Mike Blake: [00:15:21] And, I’m thankful that at least in the first election since we’ve not had a repeat of anything like that, and, you know, our political environment while still highly divided, highly charged, highly unpredictable, at times irrational on both the left and the right. But we are, for the moment, enjoying political stability, and I’m thankful for that because I have no interest in – I have no interest in being put in a position where there’s martial law. I have no interest in picking up a gun because I have to defend my family. I don’t own a gun. I don’t want to own a gun. I don’t want my – my preference is to be in a scenario where I don’t need to have one. And, I think most people agree. Even those who own guns I think would agree with that.
Mike Blake: [00:16:16] So, I’m grateful for the relative political stability that we’ve had, and I hope that it – I hope that it continues, and that goes also for other insurrections, and I know that in other places in the country, they’re still going on. Portland, Oregon being one of them. But at least here in Atlanta, it’s a fairly safe place physically, and I am grateful for that.
Mike Blake: [00:16:43] I am grateful for digital transformation. This is not a new thought. It’s been said before and not by me but by others smarter than I am. The pandemic forced us to swallow ten years of digital transformation in about 18 months. We are learning to adopt new technologies. We are getting over Zoom fatigue. We’re starting, you know, I think most of us are starting to see Zoom calls as just simply something we do now. And, I wonder if there was ever a telephone fatigue where people were fatigued when they had their first phone call. I don’t know, I wasn’t alive back then. Sometimes it feels that way, but I wasn’t alive back then.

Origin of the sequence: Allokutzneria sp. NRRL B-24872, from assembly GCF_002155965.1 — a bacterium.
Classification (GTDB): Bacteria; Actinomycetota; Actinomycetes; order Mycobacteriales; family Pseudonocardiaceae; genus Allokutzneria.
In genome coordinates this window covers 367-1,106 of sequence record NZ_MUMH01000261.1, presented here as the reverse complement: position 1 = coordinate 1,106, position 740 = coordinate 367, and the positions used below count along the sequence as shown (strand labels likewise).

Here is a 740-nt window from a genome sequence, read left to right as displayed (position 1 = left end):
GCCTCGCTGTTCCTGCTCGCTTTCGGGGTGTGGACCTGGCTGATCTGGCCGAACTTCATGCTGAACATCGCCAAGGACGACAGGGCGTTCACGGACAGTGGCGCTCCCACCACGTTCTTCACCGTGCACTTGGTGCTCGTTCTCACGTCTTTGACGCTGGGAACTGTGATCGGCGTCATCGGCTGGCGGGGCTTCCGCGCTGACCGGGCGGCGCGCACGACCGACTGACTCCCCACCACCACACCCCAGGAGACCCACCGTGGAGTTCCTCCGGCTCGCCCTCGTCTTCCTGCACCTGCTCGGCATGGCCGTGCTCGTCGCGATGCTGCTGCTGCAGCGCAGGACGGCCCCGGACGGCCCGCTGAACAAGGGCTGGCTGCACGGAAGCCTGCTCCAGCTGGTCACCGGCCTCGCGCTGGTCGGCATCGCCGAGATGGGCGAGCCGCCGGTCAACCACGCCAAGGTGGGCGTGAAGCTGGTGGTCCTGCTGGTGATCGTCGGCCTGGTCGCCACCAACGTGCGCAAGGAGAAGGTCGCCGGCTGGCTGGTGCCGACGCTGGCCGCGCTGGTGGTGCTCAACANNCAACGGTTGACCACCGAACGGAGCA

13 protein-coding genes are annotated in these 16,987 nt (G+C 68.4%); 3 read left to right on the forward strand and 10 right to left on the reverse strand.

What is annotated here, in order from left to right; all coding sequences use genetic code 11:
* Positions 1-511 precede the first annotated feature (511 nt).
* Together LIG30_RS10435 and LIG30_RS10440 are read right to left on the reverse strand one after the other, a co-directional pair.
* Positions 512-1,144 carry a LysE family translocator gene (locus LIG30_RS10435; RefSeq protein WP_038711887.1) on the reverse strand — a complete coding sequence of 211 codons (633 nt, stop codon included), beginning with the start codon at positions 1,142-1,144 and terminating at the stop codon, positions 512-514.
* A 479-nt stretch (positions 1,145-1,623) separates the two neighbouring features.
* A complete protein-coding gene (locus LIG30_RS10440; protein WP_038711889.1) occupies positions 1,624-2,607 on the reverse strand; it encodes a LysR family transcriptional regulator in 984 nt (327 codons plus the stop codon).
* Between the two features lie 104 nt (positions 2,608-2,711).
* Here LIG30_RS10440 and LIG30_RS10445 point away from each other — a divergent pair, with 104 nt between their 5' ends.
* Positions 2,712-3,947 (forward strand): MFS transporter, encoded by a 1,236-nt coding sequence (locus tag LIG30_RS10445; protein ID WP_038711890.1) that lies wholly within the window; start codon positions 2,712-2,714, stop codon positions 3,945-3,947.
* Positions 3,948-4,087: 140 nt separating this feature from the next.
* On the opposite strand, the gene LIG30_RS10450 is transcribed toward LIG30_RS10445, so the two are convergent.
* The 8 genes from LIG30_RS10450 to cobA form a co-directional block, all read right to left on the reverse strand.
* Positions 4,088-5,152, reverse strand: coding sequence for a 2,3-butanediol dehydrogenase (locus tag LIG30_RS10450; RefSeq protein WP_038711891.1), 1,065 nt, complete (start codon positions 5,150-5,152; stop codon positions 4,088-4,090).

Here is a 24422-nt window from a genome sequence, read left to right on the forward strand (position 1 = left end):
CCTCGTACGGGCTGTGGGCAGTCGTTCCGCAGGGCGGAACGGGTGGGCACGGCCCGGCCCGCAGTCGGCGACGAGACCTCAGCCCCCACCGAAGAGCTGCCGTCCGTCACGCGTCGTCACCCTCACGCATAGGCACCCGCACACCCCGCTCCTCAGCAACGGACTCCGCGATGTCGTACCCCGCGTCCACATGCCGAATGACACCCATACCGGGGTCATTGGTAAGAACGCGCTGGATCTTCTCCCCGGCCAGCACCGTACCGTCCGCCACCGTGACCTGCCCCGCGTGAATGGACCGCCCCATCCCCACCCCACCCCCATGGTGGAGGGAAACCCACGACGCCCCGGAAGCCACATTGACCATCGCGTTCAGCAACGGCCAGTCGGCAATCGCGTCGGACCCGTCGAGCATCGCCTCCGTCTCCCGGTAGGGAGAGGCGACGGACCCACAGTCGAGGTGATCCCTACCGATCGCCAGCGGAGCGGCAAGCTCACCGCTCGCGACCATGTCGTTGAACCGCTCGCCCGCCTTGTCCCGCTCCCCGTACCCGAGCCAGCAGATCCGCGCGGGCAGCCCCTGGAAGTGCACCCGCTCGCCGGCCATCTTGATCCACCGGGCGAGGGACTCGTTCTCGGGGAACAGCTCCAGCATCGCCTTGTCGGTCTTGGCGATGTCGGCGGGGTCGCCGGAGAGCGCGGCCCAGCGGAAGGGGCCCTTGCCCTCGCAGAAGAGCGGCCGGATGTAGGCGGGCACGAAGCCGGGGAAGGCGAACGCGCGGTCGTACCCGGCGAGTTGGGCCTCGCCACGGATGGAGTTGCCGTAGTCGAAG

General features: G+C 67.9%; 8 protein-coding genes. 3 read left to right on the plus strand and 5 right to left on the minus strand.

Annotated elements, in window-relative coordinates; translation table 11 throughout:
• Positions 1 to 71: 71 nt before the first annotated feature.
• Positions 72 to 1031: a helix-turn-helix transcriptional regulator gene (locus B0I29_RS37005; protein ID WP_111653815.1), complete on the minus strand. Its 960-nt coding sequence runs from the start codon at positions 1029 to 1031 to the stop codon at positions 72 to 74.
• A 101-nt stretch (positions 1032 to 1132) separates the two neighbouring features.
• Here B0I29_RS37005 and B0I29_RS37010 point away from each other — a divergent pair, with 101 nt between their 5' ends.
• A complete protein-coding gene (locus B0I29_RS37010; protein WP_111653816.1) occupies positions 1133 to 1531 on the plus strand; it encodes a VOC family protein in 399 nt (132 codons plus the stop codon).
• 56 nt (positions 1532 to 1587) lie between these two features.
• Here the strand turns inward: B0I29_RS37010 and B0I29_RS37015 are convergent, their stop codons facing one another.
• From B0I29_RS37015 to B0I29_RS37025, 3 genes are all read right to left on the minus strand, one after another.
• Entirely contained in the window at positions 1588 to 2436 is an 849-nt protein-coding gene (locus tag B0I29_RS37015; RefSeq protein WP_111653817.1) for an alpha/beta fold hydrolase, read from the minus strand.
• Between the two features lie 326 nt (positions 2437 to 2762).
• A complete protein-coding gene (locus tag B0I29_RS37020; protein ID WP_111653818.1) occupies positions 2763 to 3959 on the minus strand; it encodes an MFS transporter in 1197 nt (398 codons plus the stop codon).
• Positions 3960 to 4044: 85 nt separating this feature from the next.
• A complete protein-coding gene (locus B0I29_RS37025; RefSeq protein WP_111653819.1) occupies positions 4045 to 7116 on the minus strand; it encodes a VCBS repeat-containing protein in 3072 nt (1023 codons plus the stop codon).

Mike Blake: [00:17:27] And, you know, companies are evolving to accommodate this in the ways they feel are most appropriate to accomplishing their missions. And, managers and leaders like myself are learning every day on the fly. How do you lead and engage teams digitally? How do you engage your audiences digitally? How do you maintain relationships digitally? And, I’m grateful that this has happened because I do think it was something that had to happen. It was more comfortable – more uncomfortable than we wanted to because of the suddenness of the transformation. We weren’t ready for it. But I think we’re going to find that we’re a better society for it.